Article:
This last chart that I’m going to share is just a reminder of not today's reality. This is the number of vessels that were tracked between year 2014 and 2015. So this is the Aleutians right down here. This is where the great circle route ships come through. It's so black here, you can't even tell that these are lines, but this demonstrates the level of existing traffic that we have here. But even three years ago, the number of vessels that transited up to, to the arctic, whether it was to go over into the Beaufort or the Chukchi or that direction, this is here, this is now, this is what's happening in the arctic. So what we're seeking to do with this seal legislation is to help fund a system of arctic ports. Not just one port but a system of arctic ports, ports of refuge for ships in trouble and ports to send, receive, and transship goods and people, private aids to navigation, all-weather tugs that can help ships that May have lost power or steerage and to provide a commercial architecture to support the private sector investments in and use of icebreakers that can help ships that May be boxed in because of the ice. That happens.

So as we talk about this proposal that we are laying down in this legislation, I have likened it to Uber for icebreakers. It helps people kind of understand what it is that we're looking at here. Port infrastructure will also benefit rural arctic communities and bring down costs for delivering fuel, groceries, and other necessities, which in my state at this time are just extraordinarily high. I think that this legislation can help the United States organize and attract investment opportunities for ports and icebreakers for our own safety and that of commercial vessels that are venturing into the arctic, as well, again, as for those who live there. So these two bills, building on the strategic efforts of the department of defense and the strides that have been made in the NDAA can provide the legislative direction needed to help develop that aspirational plan that Secretary Carter recognized that we need.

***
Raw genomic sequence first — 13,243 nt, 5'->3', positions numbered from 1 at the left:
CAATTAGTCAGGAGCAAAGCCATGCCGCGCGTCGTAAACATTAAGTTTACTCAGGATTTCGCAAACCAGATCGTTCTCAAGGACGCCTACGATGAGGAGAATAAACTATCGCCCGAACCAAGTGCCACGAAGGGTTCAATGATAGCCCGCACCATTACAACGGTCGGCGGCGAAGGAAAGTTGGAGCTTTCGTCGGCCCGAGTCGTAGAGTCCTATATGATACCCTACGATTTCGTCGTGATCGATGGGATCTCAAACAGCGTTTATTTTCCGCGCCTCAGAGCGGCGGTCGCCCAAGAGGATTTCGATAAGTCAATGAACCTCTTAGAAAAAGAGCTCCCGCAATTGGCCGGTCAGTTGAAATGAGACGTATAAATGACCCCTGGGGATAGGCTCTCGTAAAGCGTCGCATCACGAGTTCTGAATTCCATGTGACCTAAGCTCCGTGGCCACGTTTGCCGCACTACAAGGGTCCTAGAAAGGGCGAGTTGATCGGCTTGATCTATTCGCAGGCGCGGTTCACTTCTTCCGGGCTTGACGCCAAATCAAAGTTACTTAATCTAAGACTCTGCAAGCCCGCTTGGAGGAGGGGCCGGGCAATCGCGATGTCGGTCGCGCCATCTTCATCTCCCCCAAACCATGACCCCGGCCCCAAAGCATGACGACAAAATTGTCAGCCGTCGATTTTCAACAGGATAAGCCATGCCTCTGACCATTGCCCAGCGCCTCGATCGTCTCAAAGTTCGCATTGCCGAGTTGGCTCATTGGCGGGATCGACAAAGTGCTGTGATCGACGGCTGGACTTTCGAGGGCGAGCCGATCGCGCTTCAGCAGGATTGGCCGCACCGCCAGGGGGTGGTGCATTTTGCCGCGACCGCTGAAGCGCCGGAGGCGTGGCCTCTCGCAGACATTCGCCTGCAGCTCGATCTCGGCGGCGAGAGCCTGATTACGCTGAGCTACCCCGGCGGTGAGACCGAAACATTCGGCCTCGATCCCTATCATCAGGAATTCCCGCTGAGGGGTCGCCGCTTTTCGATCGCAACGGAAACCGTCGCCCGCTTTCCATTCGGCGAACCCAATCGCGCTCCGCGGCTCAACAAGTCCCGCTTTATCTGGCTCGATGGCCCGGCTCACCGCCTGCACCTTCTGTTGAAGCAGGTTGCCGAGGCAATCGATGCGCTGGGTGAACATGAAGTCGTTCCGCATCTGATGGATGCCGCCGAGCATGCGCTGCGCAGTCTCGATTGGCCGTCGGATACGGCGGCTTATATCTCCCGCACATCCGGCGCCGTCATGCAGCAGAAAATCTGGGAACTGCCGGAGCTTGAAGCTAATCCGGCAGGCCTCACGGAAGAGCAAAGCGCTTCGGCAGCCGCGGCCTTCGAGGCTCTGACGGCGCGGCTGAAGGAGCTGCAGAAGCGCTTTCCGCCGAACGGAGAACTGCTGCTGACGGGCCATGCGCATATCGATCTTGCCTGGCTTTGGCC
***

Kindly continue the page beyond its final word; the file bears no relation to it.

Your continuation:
And while I will be introducing these now, I'm also going to be reintroducing them in the next Congress, and I would certainly look forward to working with any and all of my colleagues, interested parties, as well as the executive branch to refine them in the hopes that we can truly, truly reclaim America's leadership role in the arctic in this next Congress. With that, Mr. President, I yield the floor. And I suggest the absence of a quorum.

Related Issues: Arctic